But they don’t.

Same burgers, same chips, same drinks, same boxes, similar toys.

No magic.

I even had my 6th birthday party at McDonalds – and I loved it. I even got to do a tour of their kitchen, which felt cool at the time and now seems ridiculous.

 

Image Credit: Federica Napoli

Image Credit: Federica Napoli

Tiffany has a lot of magic.

Someone else should have knocked them off their throne by now. On paper, someone could have designed a business that is slightly cheaper/better/more convenient. But women aren’t interested in slightly cheaper or slightly better – they want the thrill of the little blue box.

Pandora has it too. My local shopping centre even has two Pandora stores, each with a line out the door, whilst most of the other jewellers are relatively quiet.

 

Image Credit: Christopher Johnson, Flickr 

Image Credit: Christopher Johnson, Flickr 

Even Coldplay have the magic. As much as I dislike them, whenever they have a show nearby, you’re guaranteed to have your newsfeed full of your friends’ pictures and videos, and an earful of stories about how incredible the experience was. The band design an experience like no one else, and it has fans raving.

 

In Queenstown, New Zealand, there is a burger shop that is revered more than any other business – Fergburger.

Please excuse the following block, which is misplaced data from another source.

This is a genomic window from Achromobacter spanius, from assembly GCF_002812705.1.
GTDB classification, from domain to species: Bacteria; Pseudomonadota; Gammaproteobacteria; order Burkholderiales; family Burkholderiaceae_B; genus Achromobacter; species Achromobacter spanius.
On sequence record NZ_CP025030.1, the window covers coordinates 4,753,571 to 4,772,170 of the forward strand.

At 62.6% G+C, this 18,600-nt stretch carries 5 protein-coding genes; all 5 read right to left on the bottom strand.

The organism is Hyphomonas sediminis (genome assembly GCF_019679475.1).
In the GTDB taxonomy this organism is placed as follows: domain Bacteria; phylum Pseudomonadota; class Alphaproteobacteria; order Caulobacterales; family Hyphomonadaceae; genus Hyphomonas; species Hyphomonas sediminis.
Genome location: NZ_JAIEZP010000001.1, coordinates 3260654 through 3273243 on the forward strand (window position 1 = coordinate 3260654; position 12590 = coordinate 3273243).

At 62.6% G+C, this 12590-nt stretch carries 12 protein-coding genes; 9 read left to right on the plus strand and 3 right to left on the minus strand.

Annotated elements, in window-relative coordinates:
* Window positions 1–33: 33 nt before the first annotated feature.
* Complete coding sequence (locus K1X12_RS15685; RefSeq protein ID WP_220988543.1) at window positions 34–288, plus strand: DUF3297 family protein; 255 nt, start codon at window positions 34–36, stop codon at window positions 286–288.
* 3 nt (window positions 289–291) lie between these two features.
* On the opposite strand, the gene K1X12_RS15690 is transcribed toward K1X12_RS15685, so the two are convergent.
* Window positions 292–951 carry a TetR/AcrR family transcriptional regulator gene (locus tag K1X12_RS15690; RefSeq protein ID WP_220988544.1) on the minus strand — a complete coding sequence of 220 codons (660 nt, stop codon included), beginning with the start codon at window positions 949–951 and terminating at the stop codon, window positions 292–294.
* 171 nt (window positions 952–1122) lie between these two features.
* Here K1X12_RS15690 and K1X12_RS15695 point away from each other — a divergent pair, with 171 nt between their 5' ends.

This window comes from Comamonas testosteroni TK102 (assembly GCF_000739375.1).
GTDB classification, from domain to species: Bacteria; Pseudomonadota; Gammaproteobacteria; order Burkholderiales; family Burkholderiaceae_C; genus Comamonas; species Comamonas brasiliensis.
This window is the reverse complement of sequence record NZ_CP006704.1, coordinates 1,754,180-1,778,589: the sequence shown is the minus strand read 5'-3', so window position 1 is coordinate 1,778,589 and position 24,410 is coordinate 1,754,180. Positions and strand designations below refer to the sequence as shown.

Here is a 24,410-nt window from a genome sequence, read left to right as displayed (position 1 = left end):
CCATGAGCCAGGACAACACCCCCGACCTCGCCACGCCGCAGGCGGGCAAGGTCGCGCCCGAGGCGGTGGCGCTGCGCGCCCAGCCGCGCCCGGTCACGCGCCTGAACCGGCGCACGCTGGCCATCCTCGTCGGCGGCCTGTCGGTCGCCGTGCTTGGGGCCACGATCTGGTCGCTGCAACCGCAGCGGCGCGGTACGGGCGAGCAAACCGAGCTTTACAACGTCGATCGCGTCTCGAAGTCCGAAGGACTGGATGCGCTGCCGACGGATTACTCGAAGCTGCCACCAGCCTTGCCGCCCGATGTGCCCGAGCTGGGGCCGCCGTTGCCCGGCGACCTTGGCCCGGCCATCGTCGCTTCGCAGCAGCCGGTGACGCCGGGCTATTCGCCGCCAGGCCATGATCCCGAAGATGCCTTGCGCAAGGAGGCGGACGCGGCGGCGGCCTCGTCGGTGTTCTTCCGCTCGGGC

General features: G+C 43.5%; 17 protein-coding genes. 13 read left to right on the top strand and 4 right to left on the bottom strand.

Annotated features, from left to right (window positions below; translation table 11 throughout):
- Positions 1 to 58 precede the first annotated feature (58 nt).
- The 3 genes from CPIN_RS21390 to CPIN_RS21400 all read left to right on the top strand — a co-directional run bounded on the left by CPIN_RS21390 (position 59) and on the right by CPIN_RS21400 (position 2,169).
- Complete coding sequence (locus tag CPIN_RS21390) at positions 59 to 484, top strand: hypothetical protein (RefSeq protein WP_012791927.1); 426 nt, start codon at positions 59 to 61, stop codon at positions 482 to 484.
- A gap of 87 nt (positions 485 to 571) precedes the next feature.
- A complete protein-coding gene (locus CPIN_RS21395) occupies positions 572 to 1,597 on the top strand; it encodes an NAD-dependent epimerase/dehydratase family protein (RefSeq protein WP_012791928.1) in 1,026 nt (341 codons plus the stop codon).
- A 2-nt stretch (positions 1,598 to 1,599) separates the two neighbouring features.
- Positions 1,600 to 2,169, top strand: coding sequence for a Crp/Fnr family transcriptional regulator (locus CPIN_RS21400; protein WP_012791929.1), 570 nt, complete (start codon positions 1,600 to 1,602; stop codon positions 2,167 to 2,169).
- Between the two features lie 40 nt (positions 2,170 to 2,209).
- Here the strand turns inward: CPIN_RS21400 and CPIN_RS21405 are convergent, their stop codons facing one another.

A small store with huge queues out the door, you’d be lucky to get served in under 45 minutes. A basic burger is $12, and looks pretty much the same as what you’d get anywhere else in the world.

But it’s not.

It’s a damn good burger. Every ingredient has been perfectly prepared – they even have their own bakery for their bread.

The experience of waiting for such a long time could possibly add to the experience, but when it’s cold there’s no way to spin it – it’s awful.

If that burger was even an 8/10 people would complain and go elsewhere.

Fortunately, Ferg have it down to a fine art, the magic is real, and the burgers are fantastic.

 

Down the road is an almost identical competitor, set up by a former employee.

On a spreadsheet, it looks 98% as good. But customers walk past and sense the lack of that same magic, and walk further down to join the long line outside Fergburger.

 

So what’s the secret? How do you make magic?

It’s hard to say, but you know it when you see it.

Firstly, magic comes from putting yourself in your customer’s shoes, and looking through their eyes. This creates empathy and allows for insight – the lightbulb moments where you realise that your website isn’t clear enough, or that your reception area feels cold and unfriendly.

Magic comes from service design thinking – exploring what your customer will see, hear and feel, and asking yourself what could improve this experience?

 

Disney have magic down to a fine art.